“You’re a wizard Ha-” oh sorry wrong book. If the Harry Potter series is the first thought that jumps to your brain when you heard the words J.K Rowling, then you definitely aren’t alone. By far her most well-known work, J.K Rowling is basically a household name at this point. And so everyone was fairly skeptical when she wrote a book about… well, the real world. And boy oh boy does it get real.
The novel focuses on the town of Pagford in the UK, and the drama that unfolds in it. When a city councilor unexpected dies (no, this is not a murder mystery), his death leaves a ‘casual vacancy’ on the city council, and the book details the lead up to the election to replace him. It hones in on a couple of families in the town, some with seats on the council already, others with ambitions to run for council, with both adults and children having their own points of view. However, things begin to go awry when a ‘ghost’ begins to bring secrets to light about some of the candidates to fill the casual vacancy. When ensues is a character study of some really really interesting and heart breaking characters, and a commentary on human decency and responsibility.
First things first, this novel does an excellent job of showing the generational gap between parents and children. In some cases, the perceived apathy of parents towards their children is what drives a wedge in their relationship. In others it is downright abuse and terrorism. In others its a lack of empathy on the child’s side to see their parent’s side of the story. The novel doesn’t pull punches on any of the characters, instead choosing to demonstrate the wide variety of relationships that exist between a parent and their children, both the good and the bad, and how sometimes we’re too close to something to see the truth of the matter.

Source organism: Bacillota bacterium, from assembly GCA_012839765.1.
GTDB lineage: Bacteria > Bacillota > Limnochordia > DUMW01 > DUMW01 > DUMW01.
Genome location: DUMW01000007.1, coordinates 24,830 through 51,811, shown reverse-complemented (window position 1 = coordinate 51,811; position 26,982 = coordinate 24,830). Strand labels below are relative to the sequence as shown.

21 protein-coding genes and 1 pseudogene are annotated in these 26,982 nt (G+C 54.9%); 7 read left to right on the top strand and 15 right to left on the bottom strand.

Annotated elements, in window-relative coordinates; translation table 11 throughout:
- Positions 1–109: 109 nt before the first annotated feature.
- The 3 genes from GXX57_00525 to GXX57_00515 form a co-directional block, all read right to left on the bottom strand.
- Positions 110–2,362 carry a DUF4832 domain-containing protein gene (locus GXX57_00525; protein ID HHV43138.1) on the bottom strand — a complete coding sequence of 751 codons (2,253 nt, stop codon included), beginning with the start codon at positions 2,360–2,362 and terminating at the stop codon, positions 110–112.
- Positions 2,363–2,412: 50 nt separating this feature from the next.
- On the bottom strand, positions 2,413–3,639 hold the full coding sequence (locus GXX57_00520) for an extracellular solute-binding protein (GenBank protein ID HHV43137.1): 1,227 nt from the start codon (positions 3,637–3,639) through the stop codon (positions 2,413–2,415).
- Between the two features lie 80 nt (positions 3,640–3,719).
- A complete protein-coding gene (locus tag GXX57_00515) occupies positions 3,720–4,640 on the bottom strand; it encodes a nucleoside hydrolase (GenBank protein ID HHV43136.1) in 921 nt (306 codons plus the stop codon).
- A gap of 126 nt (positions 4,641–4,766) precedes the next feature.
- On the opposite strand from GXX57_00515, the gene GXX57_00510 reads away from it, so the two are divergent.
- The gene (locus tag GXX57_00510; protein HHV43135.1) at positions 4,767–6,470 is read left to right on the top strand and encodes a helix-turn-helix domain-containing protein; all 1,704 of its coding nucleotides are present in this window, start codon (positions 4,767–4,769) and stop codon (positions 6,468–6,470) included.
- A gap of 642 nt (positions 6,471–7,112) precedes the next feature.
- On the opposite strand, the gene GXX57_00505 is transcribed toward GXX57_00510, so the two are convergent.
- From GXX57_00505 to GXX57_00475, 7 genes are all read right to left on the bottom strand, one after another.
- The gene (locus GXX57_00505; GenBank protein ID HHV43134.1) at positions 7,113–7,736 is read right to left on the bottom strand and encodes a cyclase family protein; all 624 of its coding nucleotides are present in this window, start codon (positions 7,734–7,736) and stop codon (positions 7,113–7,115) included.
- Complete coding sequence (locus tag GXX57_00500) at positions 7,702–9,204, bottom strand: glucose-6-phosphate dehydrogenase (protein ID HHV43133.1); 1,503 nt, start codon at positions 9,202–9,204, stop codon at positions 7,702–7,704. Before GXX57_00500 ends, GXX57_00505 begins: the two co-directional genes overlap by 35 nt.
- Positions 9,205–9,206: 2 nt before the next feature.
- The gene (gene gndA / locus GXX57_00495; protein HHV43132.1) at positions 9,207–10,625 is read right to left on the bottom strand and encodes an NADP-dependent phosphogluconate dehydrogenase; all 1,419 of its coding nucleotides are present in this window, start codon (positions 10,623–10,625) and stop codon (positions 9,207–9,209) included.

Another thing that I really loved about this novel was it’s handling of class issues and addiction. At the heart of the novel is the struggle of a handful of the characters to keep the funding for a subdivision, and by extension an addiction clinic. RowlingI think treats these characters with the utmost respect. In the novel, the drug users are painted as multidimensional characters, and while some characters look down on them as users, others understand that addiction is an illness and very difficult to overcome (much like the real world). This, alongside her treatment of lower socioecomonic class families, shows her desire to portray these people with dignity and respect, and not treat them as caricatures or stereotypes.
I think the point of this novel was really to focus on the characters, which is what really draws peoples eye. And I think Rowling does this perfectly, because some of the characters I could not stand to the point where reading their POV’s were so difficult but I couldn’t put it down because something about them was still intriguing. What still shocks me is how much I came to love the POVs of Samantha, Krystal and Kay, but especially Samantha.
The ending really caught me off guard with how tragic it was. Just a warning, there is suicide depicted in the novel, and also self harm. I nearly cried at the ending, not going to lie. And while it could seem that the suicide was a plot device, I think that it was also very in character and fit with the situation described (not that I think suicide should ever be considered good or ‘fitting’ – all I’m saying is that this wasn’t purely a plot device or for shock value). How some of these characters, particular Samantha and Sukhvinder, responded to this person’s death kind of gave me hope for the characters, while others just highlighted how low people can be brought by this type of grief.
Overall, I really enjoyed this book. It kind of snuck up on me in that I didn’t think that I would enjoy it that much, but by the end I couldn’t put it down. As always, my friend Laura knows me better than I know myself sometimes and I really thank her for her awesome suggestions <3.
Thats all for now ducks, I’ll be back soon with some more bookish content! Have a great week
If you or someone you know is having suicidal thoughts or is self harming, please reach out to one of these organizations:
National suicide prevention hotline (US): 1-800-273-8255
Kids Help Phone (CAN): 1-800-668-6868
Suicide Prevention & Support (CAN): 1-833-456-4566
List of crisis lines found here.